The cholera-causing bacterium, Vibrio cholerae, is commonly found in aquatic environments, such as oceans, ponds, and rivers. There, the bacterium has evolved formidable skills to ensure its survival, growth, and occasional transmission to humans, especially in endemic areas of the globe.

One of the ways the pathogen defends itself against predatory aquatic amoebas involves “hitchhiking” them and hiding inside the amoeba. Once there, the bacterium resists digestion and establishes a replication niche within the host’s osmoregulatory organelle. This organelle is essential for the amoeba to balance its internal water pressure with the pressure exerted by the environment.

In a new study, led by Melanie Blokesch at the École polytechnique fédérale de Lausanne, in Switzerland, in collaboration with the BioEM facility headed by Graham Knott, has deciphered the molecular mechanisms that V. cholerae uses to colonize aquatic amoebas.

The researchers demonstrated that the pathogen uses specific features that allow it to maintain its intra-amoebal replication niche and to ultimately escape from the succumbed host. Several of these features, including extracellular enzymes and the ability of the organism to move independently using metabolic energy, are considered minor virulence factors as they also play a role in human disease.

Photo: Electron micrograph of the cholera-causing pathogen inside an aquatic amoeba.
Credit: Blokesch lab and BioEM facility (EPFL).

The study suggests that the aquatic milieu provides a training ground for V. cholerae and that adaptation towards amoebal predators might have contributed to V. cholerae‘s emergence as a major human pathogen.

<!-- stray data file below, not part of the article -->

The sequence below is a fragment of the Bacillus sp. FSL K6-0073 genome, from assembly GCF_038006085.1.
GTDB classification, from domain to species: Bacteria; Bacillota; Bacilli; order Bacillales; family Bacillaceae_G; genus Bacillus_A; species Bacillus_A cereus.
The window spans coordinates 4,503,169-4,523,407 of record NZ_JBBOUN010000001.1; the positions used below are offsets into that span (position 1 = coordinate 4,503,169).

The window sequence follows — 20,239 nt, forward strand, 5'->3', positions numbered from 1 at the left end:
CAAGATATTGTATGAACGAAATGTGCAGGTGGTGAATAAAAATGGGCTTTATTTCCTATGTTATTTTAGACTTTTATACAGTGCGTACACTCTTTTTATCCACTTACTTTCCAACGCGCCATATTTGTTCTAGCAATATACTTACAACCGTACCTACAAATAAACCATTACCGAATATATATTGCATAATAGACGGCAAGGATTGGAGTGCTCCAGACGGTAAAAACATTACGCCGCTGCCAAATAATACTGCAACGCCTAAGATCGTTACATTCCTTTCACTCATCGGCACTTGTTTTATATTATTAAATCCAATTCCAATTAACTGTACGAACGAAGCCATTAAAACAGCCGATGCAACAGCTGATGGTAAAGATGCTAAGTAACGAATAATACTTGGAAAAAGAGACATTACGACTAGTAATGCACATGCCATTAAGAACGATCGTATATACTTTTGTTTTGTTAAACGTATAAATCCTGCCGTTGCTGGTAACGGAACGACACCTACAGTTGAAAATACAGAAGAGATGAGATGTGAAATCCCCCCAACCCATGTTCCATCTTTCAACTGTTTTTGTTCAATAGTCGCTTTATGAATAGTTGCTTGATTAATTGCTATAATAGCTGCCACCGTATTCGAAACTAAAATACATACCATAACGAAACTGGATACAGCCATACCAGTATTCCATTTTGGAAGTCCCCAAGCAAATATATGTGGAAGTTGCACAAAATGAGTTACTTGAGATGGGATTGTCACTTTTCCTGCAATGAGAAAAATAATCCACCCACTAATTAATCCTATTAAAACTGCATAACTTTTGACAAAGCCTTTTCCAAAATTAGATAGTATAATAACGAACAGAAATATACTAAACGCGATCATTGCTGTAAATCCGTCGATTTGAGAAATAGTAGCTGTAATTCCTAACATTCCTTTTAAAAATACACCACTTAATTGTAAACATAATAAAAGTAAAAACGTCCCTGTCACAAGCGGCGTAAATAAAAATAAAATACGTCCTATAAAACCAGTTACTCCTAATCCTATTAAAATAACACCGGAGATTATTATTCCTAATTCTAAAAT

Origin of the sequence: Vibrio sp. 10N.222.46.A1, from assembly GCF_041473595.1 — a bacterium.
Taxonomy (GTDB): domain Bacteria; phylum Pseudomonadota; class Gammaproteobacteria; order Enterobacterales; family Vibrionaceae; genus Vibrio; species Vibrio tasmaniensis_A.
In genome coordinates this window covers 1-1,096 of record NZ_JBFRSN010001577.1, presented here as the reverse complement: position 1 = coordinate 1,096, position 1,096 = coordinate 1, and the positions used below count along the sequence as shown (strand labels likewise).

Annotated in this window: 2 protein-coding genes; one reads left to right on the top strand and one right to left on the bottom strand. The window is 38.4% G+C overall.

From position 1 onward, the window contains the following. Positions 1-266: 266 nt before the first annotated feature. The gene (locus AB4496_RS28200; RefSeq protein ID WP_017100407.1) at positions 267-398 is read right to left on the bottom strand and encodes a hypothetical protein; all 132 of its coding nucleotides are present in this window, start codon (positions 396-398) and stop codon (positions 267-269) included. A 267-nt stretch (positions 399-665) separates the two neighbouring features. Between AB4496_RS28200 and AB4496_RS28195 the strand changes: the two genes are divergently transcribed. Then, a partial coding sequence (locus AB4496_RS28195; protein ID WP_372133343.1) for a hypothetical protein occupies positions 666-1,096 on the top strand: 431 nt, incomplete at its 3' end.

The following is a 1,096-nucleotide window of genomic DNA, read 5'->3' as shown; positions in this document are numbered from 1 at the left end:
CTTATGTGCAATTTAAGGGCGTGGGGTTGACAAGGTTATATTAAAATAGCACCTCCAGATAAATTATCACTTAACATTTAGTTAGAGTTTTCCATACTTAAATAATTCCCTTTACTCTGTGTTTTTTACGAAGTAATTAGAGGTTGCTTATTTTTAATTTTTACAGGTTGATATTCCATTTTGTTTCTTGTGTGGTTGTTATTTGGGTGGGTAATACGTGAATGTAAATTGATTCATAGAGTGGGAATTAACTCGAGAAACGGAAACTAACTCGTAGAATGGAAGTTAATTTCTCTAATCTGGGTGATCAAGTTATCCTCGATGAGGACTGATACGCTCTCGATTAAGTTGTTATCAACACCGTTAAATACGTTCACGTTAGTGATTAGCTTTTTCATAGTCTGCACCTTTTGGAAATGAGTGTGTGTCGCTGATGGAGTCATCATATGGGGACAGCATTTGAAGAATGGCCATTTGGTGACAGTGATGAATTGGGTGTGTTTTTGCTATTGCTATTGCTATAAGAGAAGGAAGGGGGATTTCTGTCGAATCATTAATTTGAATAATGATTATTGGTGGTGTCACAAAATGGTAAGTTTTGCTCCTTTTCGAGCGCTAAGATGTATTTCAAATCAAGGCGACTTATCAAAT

“We are quite excited about these new data, as they support the hypothesis that predation pressure can select for specific features that might have dual roles—in the environment and within infected humans,” said Blokesch.

Cholera is not a common disease in Canada. In Ontario, an average of one case per year is reported and all cases have been exposed to cholera in a country where cholera is endemic; however, in March 2018, four people were diagnosed as infected with cholera in British Columbia due to the ingestion of herring eggs, as reported by the Vancouver Sun. Cholera first reached Canada in 1832, brought by immigrants from Britain. Epidemics occurred in 1832, 1834, 1849, 1851, 1852 and 1854. There were cases in Halifax in 1881.

Dr. Blokesch’s study entitled, Molecular insights into Vibrio cholerae’s intra-amoebal host-pathogen interactions, was published in Nature Communications.


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